President Barack Obama's recent decision to zero out funding for the Victims of Child Abuse (VOCA) Act in the fiscal 2013 budget shows profound disregard for America's children. Since 1994, each U.S. president — no matter his political party — has appropriated money for VOCA every year.
According to the National Children's Alliance (NCA), just over 279,000 American children entered the doors of a children's advocacy center (CAC) in 2011 to tell their stories, and the majority of these cases involved child sexual abuse. This is a huge number, and we know that more than 90 percent of child sexual abuse cases are never reported because most victims feel too much fear, shame and undeserved guilt to talk about their abuse. Being a survivor myself, I know what it means to be a kid and not feel safe enough to tell even one person about the abuse I suffered. I didn't tell my family about the teenage neighbor who terrorized my childhood until years after the abuse ended.
The Victims of Child Abuse Act has paved the way for the creation of children's advocacy centers that offer treatment for child abuse victims and training to prevent abuse from happening. In communities without established CACs, a child abuse victim may have to tell his or her account to more than a dozen professionals. In communities with established CACs, children avoid the revictimization of having to tell their stories several times and instead have access to multidisciplinary teams made up of medical, social service, and criminal justice personnel working together in a coordinated response. Children who have access to a CAC are treated and evaluated in a friendly, child-centered environment where they talk to a licensed forensic interviewer about their abuse while other professionals involved with the case watch on closed-circuit television. These professionals can refer to the digitally recorded interviews later.
April is National Child Abuse Prevention Month, and child advocacy centers nationwide need the help of responsible citizens to contact their elected government officials and demand that CACs be funded so the crucial work of intervention on behalf of child abuse victims can continue. Without this funding, many rural CACs will close, leaving victims vulnerable to further trauma; most CACs in major metropolitan areas will not be able to respond to police reports 24 hours a day, or offer services to victims and their families who do not speak English; and regional centers will be severely hampered in efforts to provide training for social workers, police and medical professionals.
There are 21 member centers in the Maryland Children's Alliance; seven of these children's advocacy centers are accredited members of the NCA, and three are associate members working on NCA accreditation. Baltimore Child Abuse Center, an accredited CAC, treats more than 850 cases of child sexual abuse every year in the city. According to Executive Director Adam Rosenberg, Victims of Child Abuse Act funding provides $20,000 to $150,000 in annual financial support to the center and its coordinating agencies. The center will lose the ability to help child victims effectively without this critical funding, and at least three CACs in Maryland counties with populations below 100,000 cannot afford a reduction in funding.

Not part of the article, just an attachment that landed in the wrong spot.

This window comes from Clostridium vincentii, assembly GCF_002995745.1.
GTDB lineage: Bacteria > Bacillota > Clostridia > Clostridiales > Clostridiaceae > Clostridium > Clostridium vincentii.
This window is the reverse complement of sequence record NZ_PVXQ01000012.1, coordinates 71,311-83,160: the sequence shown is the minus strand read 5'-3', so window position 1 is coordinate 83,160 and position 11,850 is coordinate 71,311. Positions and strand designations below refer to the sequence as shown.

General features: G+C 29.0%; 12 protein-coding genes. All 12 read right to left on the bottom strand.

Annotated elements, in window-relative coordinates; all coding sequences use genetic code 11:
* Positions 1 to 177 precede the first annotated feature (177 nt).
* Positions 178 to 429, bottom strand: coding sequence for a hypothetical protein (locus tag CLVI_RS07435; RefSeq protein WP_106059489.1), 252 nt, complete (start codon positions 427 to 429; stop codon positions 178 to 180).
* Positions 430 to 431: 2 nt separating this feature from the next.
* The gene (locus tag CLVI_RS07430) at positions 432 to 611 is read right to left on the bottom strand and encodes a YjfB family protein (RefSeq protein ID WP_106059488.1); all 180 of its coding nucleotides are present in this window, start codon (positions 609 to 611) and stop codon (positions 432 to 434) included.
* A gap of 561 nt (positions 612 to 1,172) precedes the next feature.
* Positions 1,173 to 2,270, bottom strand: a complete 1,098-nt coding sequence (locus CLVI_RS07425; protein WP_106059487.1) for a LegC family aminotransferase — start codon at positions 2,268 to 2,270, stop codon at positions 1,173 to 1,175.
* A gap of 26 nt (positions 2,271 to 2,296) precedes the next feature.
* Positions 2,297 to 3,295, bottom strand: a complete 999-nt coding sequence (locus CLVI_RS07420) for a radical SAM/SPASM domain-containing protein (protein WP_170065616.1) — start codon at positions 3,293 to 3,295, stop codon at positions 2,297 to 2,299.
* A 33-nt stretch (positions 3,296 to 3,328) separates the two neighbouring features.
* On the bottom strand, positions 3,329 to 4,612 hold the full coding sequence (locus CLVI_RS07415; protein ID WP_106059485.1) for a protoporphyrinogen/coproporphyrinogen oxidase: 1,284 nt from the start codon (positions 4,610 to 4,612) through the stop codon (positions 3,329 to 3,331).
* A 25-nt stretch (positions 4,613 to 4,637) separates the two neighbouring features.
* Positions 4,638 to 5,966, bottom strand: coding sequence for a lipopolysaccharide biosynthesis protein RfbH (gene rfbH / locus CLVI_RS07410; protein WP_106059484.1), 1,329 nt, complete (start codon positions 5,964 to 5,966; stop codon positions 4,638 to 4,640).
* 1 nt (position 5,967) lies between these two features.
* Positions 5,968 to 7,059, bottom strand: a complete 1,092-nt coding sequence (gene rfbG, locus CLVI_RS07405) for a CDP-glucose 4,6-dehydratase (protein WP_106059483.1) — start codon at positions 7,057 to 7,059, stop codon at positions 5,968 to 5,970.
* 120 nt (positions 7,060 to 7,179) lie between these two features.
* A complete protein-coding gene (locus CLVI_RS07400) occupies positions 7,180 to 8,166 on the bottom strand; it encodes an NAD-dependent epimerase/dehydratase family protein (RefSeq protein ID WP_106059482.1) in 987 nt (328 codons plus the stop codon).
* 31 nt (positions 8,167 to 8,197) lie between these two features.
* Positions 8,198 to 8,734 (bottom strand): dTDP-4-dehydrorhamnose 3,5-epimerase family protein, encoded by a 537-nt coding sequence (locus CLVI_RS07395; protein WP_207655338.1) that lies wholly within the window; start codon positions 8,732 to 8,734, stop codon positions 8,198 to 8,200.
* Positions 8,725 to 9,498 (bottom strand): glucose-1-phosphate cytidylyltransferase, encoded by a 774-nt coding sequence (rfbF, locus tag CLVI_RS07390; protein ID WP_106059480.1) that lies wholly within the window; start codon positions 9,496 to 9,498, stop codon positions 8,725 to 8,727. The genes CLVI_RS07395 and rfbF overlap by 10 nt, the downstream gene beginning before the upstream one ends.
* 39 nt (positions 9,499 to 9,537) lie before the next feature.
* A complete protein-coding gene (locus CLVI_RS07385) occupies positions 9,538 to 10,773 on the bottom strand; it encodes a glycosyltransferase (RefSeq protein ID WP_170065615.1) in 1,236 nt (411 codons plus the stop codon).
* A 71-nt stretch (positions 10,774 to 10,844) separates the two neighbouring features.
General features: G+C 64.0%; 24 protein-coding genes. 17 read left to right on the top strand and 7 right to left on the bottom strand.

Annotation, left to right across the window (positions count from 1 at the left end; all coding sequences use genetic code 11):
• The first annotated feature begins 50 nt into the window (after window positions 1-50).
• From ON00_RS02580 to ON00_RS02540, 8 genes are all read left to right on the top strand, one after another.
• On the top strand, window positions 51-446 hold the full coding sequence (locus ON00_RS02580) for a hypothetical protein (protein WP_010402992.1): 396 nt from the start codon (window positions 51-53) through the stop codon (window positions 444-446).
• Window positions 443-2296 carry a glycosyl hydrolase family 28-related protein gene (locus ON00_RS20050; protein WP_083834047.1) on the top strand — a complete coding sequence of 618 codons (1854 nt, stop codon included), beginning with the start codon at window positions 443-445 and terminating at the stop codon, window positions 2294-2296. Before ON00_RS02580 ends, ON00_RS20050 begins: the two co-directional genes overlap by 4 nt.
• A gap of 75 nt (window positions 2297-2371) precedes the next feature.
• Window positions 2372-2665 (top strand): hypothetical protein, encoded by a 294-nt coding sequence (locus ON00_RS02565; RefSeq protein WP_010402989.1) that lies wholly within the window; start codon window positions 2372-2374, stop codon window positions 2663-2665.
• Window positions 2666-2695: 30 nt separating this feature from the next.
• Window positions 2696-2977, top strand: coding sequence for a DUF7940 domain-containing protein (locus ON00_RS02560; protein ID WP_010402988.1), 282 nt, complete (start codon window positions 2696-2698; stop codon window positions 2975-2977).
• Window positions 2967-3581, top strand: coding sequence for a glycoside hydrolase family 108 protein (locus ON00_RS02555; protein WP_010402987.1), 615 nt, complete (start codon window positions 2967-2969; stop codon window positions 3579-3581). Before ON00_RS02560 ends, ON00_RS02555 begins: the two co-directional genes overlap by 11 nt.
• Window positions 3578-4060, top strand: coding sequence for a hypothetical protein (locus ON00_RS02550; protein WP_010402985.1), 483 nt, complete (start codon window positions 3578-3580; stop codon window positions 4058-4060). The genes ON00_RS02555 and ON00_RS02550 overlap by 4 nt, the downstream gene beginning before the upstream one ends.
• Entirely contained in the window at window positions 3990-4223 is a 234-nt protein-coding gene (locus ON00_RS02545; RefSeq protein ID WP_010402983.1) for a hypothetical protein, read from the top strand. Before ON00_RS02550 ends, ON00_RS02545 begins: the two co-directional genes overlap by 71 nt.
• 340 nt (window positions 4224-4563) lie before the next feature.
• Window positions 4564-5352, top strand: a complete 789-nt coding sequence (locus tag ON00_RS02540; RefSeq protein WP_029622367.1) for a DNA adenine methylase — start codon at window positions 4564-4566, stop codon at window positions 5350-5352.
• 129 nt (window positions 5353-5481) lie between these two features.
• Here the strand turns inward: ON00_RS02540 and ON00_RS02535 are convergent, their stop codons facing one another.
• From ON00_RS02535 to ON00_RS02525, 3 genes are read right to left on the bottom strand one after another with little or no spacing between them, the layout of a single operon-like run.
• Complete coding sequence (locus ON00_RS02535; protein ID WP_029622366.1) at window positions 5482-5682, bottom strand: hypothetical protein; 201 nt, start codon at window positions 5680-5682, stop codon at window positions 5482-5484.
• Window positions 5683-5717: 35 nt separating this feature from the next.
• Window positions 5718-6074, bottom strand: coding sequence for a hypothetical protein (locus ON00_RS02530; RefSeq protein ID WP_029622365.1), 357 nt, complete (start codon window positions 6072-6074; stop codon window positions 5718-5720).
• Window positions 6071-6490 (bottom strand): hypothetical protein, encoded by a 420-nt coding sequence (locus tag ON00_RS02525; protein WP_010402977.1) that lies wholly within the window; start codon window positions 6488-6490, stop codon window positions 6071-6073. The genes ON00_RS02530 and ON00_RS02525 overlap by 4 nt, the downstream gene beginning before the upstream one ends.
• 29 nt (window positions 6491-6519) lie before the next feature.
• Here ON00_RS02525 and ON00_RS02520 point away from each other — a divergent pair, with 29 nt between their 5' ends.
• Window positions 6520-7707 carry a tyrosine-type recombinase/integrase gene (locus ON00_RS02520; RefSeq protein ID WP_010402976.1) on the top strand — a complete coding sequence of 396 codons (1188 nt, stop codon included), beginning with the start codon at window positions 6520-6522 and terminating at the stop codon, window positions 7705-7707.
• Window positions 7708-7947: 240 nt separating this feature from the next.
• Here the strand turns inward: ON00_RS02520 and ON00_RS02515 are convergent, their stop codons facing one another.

The National Coalition to Prevent Child Sexual Abuse and Exploitation released its National Plan in March in which it calls child sexual abuse a "public health problem" and recommends increased funding that's focused on prevention efforts. Educating children to recognize safe and unsafe touches, teaching them about personal boundaries, and empowering them to say "no" helps to stop sexual abuse. As children cannot be solely held responsible for keeping themselves safe from abuse, we must also train adults about how to recognize, report and prevent abuse. Such prevention education provided to parents, educators, medical professionals and community leaders of youth-serving organizations is often delivered by CACs. Without adequate funding, this important prevention work will be extremely limited.
Restricting the work of children's advocacy centers also goes against the recommendation of the American Bar Association (ABA). On Nov. 19, 2008, the Criminal Justice Section of the ABA endorsed the CAC model: The American Bar Association urges federal, state, tribal, local and territorial governments to ensure that child victims of criminal conduct have prompt access to legal advice and counsel and to specialized services and protections such as those provided by child advocacy centers approved and accredited by the National Children's Alliance.
Child victims are perhaps the most vulnerable of all crime victims. There is a strong need to make sure mechanisms are in place where the legal interests of child victims can be communicated and upheld, as provided by law.
Nelson Mandela said it best: We owe our children — the most vulnerable citizens in any society — a life free of violence and fear.
Jacquelynn Kuhn, a Baltimore resident, is a program associate working in prevention and advocacy for Baltimore Child Abuse Center, a CAC accredited by the National Children's Alliance. Her email is firstname.lastname@example.org.